Struggling with the basics

  1. CaptainBalrog New Member

    Messages:
    7
    Location:
    Belfast Northern Ireland
    Hi

    So i have a few very old vehicles. My mechanicing is good enough to keep them alive but they've started to rot.

    So i thought i'd try to learn welding.

    I did some research and ordered a Clark 105 but i was sent a Clark 106. Not sure if it was a mistake to keep it at reduced cost.

    Anyway i've been practicing all week but I'm struggling desperately. I started off trying out test welds on .8 sheet mild steel. They were a disaster. I was using the hollow no gas flux that the welder came with and after a good bit of reading i realised it's maybe not the best way to go. There was blowing through and a few small mountains and lots of welds that looked like a bird had done them as it flew by.

    So i bought a bottle of argon/co2 and swtched to .6 wire and tip. And now, where before i was at least getting a steady wire speed, now the welder goes off like a machine gun!

    It's the inconsistency that makes it so difficult. I'll get it to do one very nice weld with good penetration and no porosity or blowing through. And then i'll do another one next to that one and the machine gun effect will kick off again! This didn't happen with the no gas setup, however all the welds were horrendous with it!

    I've the gas flow set to 10. Anything above that doesn't seem to make a difference. The gas does really help with being able to see what's going on though.

    Here's the way i was set up today (still with the same result)

    .6 wire and tip
    gas at 10
    .8 mild steel sheet scraps


    Here's a list of things i've tried:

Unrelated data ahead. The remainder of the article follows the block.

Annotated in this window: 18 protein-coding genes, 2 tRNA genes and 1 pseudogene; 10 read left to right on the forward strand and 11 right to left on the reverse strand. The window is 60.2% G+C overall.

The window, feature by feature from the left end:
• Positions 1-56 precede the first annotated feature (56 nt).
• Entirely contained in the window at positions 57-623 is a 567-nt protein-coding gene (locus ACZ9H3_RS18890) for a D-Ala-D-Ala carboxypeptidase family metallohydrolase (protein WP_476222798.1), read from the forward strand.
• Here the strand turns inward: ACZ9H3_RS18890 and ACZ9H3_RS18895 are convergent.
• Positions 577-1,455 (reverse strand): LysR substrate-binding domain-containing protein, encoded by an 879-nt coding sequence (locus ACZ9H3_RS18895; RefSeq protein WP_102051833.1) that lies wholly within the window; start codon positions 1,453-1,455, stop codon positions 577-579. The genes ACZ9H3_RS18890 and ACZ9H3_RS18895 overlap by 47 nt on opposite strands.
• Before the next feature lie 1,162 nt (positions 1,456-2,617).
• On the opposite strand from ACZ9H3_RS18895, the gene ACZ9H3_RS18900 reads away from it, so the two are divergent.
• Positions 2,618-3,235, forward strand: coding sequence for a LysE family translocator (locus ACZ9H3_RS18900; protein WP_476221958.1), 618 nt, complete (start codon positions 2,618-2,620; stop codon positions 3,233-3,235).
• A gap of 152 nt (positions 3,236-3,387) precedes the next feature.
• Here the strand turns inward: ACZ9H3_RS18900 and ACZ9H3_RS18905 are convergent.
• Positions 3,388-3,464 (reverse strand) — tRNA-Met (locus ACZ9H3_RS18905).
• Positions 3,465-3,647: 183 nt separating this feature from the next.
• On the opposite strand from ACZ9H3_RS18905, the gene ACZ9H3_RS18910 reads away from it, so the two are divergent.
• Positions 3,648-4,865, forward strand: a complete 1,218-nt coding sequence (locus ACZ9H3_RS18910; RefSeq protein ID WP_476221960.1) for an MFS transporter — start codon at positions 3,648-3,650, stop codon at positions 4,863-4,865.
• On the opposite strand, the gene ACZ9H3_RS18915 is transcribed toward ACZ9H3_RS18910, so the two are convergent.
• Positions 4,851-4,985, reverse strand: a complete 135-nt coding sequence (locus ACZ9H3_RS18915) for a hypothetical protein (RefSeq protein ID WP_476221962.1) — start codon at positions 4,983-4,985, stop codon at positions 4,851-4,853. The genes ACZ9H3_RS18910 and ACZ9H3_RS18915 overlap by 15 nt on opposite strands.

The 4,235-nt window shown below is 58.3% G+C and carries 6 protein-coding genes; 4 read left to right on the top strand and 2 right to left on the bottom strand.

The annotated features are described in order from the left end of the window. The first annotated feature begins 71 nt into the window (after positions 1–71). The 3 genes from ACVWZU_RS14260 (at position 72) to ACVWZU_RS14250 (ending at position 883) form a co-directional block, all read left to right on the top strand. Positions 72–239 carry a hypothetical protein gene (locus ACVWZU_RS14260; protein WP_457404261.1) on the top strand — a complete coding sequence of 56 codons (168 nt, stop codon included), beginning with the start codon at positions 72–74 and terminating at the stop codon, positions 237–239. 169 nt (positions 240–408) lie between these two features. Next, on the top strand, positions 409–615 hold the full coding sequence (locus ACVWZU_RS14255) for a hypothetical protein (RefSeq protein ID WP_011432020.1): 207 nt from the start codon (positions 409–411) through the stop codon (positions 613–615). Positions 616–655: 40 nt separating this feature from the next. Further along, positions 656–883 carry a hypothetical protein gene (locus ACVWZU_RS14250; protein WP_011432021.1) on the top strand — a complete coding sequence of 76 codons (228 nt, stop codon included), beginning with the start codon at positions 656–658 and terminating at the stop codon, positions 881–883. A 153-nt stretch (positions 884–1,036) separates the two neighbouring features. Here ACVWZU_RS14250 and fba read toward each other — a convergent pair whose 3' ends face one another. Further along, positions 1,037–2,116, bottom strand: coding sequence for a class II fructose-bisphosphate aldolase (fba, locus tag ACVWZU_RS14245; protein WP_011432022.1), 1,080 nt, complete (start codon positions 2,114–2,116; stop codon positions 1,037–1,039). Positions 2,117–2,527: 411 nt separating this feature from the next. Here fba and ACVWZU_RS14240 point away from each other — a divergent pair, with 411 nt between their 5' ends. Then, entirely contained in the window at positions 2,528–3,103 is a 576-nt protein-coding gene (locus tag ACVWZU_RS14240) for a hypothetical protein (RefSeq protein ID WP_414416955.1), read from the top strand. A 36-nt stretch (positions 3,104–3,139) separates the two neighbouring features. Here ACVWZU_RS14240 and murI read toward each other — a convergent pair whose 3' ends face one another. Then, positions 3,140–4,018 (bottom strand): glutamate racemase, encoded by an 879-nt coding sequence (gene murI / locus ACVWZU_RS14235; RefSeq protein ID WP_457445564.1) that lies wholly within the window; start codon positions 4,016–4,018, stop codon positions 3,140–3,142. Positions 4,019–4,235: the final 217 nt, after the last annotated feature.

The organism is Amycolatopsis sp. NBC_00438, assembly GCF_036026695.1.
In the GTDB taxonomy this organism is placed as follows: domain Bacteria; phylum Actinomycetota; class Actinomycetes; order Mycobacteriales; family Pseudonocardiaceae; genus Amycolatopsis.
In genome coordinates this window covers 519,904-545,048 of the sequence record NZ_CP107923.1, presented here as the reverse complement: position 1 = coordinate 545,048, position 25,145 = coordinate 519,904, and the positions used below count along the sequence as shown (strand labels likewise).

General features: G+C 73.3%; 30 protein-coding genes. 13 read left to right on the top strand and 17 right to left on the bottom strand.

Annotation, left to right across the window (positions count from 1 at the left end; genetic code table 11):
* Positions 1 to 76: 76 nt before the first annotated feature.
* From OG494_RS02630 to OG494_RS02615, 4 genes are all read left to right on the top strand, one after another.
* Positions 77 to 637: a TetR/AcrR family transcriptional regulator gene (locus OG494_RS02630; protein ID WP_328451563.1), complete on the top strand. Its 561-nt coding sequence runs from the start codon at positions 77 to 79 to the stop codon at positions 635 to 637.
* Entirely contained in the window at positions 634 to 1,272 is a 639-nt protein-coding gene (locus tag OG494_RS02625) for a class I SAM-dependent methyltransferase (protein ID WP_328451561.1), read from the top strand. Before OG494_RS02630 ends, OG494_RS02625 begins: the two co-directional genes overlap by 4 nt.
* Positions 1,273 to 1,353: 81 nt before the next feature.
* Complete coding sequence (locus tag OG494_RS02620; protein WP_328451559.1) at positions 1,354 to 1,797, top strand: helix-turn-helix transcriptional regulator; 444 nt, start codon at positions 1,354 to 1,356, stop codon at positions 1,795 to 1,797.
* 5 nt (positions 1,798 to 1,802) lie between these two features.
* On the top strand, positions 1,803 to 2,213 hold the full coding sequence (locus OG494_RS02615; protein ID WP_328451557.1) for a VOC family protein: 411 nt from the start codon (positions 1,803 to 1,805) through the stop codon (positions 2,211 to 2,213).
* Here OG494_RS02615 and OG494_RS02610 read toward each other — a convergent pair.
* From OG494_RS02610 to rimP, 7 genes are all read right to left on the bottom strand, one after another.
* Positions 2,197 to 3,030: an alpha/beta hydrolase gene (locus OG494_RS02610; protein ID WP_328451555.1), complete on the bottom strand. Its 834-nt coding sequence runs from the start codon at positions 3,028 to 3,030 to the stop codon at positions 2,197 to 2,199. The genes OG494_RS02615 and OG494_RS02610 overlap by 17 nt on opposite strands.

Loosening the wingnut that holds the wire spool
    Tightening and loosening the tension on the rollers
    Trying closer and further away from the surface with the tip
    Increasing the gas to 15
    Moving slower. Or faster.

    I don't know if it's a valid test but i pulled the trigger with no earth and watched the wire coming through and when not welding it's fine.

    Just as i'm typing this i'm wondering if the sheet metal has any kind of coating? I've seen in many a youtube tutorial that folk buff the work piece with a wire brush attachment before welding. Could it be that that's causing the wild swing from great to horrific?

    I'm wild frustrated with this. It's not that it's hard. It's that it's inconsistent which makes it really hard to figure out. It's actually a lot like trying to figure out why I'm rubbish at golf! Maybe they're connected.

    So apologies for all the waffle and in summary: I can do a decent weld, and with the exact same setup just moments later i can't produce a terrific shower of sparks and machine gun like hammering. It's like the abs comes on.

    Would really appreciate some wisdom here as i think i've more chance of driving 300 than producing consistent welds as things are.
     
  2. hotponyshoes Member

    Messages:
    3,373
    Location:
    Somerset. Uk
    Read the instructions.
    If you have changed from flux-cored wire to a solid wire & gas then you need to change the polarity setting of the welder.
     
    tom2207 likes this.
  3. slim_boy_fat

    slim_boy_fat Forum Supporter

    Welcome aboard Captain B :waving:

    Afaik, you need to swap connections inside the machine depending which process you're using. Have you checked which settings are currently inside your machine [i.e. for gas or gasless]? Did you get a manual with the welder? Pics of your efforts to date would help the professionals here [not me :ashamed:] to give advice too.

    Have a read of the forum MIG tutorial [green button at the top of the page] as it's helpful for those starting out.

    Consider starting another thread with details and pics of your cars, we like to see them here. :thumbup:
     
  4. CaptainBalrog New Member

    Messages:
    7
    Location:
    Belfast Northern Ireland
    Hi

    Yes I should have mentioned I have swapped the leads over and reversed the roller so it should all be set up properly.